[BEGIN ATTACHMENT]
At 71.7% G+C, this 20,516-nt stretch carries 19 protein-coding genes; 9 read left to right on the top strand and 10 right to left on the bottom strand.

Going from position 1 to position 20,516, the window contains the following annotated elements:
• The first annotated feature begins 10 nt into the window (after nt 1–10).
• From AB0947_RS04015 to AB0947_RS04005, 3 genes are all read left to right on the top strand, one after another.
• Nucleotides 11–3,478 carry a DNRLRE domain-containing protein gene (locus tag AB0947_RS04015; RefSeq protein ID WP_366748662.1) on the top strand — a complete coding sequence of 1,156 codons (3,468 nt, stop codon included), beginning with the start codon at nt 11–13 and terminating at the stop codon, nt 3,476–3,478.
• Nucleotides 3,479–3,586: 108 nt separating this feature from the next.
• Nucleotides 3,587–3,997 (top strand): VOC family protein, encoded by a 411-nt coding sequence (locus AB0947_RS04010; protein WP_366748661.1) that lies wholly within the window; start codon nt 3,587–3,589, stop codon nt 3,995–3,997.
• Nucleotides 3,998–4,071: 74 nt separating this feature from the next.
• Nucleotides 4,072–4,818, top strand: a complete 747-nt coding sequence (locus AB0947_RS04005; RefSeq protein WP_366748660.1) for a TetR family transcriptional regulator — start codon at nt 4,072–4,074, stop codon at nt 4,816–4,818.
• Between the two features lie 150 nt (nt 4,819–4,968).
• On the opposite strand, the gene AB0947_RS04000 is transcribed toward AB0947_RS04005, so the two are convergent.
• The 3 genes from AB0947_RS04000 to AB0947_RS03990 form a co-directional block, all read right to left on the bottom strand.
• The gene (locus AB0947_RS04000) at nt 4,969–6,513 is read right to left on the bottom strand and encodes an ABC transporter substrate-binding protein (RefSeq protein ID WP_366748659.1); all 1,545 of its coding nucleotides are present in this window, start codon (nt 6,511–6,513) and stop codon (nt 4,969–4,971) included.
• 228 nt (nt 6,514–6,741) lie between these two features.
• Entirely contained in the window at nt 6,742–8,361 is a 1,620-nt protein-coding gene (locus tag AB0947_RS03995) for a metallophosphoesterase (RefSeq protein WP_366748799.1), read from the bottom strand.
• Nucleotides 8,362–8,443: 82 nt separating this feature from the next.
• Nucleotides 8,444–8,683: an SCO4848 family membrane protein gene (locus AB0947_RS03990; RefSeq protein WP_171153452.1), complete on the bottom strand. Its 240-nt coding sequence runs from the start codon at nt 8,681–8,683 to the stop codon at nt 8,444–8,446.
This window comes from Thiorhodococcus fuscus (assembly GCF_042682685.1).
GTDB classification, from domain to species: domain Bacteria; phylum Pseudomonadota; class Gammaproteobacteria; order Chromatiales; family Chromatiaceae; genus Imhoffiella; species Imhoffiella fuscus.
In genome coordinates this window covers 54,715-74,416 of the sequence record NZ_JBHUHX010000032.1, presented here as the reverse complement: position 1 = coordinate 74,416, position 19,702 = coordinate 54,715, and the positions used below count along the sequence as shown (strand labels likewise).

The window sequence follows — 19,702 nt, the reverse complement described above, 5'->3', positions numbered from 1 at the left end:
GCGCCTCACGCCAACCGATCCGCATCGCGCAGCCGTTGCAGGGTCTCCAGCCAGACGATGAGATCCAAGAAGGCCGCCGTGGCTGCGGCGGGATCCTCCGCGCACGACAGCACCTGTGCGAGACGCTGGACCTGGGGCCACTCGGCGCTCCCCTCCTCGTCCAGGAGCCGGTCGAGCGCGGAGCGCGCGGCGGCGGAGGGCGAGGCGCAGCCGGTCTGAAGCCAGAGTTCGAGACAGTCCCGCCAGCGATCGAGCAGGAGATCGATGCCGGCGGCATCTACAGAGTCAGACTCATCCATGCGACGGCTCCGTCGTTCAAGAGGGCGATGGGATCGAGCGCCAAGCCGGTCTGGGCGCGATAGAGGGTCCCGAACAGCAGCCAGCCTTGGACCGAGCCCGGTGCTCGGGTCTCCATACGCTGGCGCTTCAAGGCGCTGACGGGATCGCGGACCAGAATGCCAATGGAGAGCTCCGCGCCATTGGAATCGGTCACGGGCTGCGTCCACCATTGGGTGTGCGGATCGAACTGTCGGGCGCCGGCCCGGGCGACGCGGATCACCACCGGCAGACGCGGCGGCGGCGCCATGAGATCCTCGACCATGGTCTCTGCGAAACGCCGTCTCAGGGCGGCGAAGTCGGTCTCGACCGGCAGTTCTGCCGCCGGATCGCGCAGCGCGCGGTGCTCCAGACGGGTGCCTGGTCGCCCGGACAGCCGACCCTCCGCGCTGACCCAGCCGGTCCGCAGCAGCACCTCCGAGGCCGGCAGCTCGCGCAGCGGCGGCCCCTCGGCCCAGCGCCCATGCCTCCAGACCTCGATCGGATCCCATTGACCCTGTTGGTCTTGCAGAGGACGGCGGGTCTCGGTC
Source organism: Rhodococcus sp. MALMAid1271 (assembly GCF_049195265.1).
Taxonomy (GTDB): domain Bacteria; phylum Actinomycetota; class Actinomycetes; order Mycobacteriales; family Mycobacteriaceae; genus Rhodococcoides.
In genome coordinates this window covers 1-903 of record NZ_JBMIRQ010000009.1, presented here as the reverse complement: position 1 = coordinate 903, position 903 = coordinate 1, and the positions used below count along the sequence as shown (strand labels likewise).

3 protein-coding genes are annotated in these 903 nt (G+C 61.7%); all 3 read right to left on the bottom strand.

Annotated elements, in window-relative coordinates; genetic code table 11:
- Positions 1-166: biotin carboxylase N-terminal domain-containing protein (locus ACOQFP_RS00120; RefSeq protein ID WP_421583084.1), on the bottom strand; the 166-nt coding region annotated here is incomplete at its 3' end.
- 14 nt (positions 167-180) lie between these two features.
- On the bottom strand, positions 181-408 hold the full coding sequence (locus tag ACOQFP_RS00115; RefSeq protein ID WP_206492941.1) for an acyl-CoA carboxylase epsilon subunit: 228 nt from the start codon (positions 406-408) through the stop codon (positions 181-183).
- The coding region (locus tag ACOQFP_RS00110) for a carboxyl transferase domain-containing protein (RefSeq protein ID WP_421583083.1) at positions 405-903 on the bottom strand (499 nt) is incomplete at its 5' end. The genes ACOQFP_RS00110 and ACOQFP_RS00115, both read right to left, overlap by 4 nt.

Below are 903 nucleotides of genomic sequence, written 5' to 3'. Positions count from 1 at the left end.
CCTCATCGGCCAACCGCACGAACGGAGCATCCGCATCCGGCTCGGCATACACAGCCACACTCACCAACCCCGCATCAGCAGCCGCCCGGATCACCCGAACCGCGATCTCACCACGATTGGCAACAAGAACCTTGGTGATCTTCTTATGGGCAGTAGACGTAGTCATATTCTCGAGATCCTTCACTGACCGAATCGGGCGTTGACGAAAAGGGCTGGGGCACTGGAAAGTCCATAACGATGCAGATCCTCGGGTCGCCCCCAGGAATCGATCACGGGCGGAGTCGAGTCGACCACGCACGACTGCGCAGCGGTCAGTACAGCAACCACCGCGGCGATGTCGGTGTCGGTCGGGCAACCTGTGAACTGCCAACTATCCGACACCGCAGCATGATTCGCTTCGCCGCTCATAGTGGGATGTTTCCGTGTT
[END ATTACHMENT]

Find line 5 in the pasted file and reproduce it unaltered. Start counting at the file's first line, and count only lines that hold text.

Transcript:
• Nucleotides 11–3,478 carry a DNRLRE domain-containing protein gene (locus tag AB0947_RS04015; RefSeq protein ID WP_366748662.1) on the top strand — a complete coding sequence of 1,156 codons (3,468 nt, stop codon included), beginning with the start codon at nt 11–13 and terminating at the stop codon, nt 3,476–3,478.